It is necessary first to sketch Holcroft’s background in order to understand the role he played in transporting melodrama from France to England. In the first chapters of his Life, which he himself composed (the remainder was completed by Hazlitt after his death), Holcroft tells us that both his parents were peddlers and that he spent his early years following them from town to town, sometimes working as a stable boy or a shoemaker, eating so little that his growth was permanently stunted.

In 1770, at the age of twenty-five, he joined a troupe of travelling actors, primarily playing roles in comedies. Marrying for the first time at an early age, he found himself in need of money as his family increased. It was then that he turned to writing for the stage, as well as writing novels and translating the works of Madame de Genlis, Johann Caspar Lavater, Frederick II, Baron Trenck, and Goethe from the French and German (Gregory, 53).

His first trip to France was in 1783 as a foreign correspondent for the Morning Herald, but he returned the next year with the intention of watching enough performances of Beaumarchais’ thrashing of the aristocracy in Le Mariage de Figaro to present his own English version on the London stage. His 1784 adaptation, ‘The Follies of a Night’, proved unsuccessful, but the strategy of adapting a liberal French play for British audiences henceforth became one of Holcroft’s primary means of support.

Holcroft’s political sympathies were liberal long before the French Revolution gave a focus and impetus to his beliefs. In 1783 he published a theatrical review that made explicit his position that the state should institutionalise the theatre in order to serve as a force to liberalise and educate the populace as a whole: “The Theatre is as well worthy the contemplation of the Philosopher and the Legislator, as the Man of Taste. We are persuaded it contributes, in its present state, to humanise the heart, and correct the manners. . . . If it is not uniform in the tendency of its effects, it is because Legislators have never yet been sufficiently convinced of the power of the Drama, to incorporate it with the constitution, and make it a legal and necessary establishment; or rather, perhaps, because some men were fearful, lest while they were erecting the temple of morality, they should erase the tottering structure of superstition, in the preservation of which themselves, their children, or their dependents were materially interested.” (qtd. Bolton, 17)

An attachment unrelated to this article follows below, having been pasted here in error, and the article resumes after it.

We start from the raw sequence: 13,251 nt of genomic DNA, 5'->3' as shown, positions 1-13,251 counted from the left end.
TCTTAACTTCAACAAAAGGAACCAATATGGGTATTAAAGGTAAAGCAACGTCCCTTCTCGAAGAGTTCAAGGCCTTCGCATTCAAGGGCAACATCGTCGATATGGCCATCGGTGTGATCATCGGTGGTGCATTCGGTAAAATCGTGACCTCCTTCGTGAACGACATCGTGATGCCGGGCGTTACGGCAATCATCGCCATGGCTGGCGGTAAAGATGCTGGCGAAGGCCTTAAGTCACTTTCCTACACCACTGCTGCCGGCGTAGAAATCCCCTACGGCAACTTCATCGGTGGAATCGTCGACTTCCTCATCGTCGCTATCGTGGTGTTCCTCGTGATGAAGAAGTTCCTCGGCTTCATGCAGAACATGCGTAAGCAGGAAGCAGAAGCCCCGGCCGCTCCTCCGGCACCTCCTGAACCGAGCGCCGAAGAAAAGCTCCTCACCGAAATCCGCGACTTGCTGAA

Positioning “morality” against “superstition,” Holcroft became a major voice in the secularisation process that was occurring during this period. As Betsy Bolton observes, Holcroft’s theories “link the civilizing force of the drama to a leveling of social classes” (17), while other London critics of the period feared that the theatre actually encouraged class warfare in its pitting of the audience against the theatre managers (witness the Old Price Riot in 1809).

Clearly, the theatre has functioned as one of society’s most publicly contested spaces, a ritualistic arena where social, cultural, sexual, and religious ideologies converge in staged combat, poised to compete for the hearts and minds of the audience.

In the late-eighteenth- and early-nineteenth-century British culture, however, the public-private debate took on a new urgency, and the stakes were indeed high. A corrupt aristocracy sought to stave off the sort of political unrest that would shortly engulf France, and the theatre was very obviously a potent weapon in either calming the populace or inflaming it.

In a blatant bid to shore up British nationalism and patriotism, revivals of Shakespeare and classical works dominated the early eighteenth-century theatre, but increasingly the public was attracted to works that dealt with contemporary social and political issues.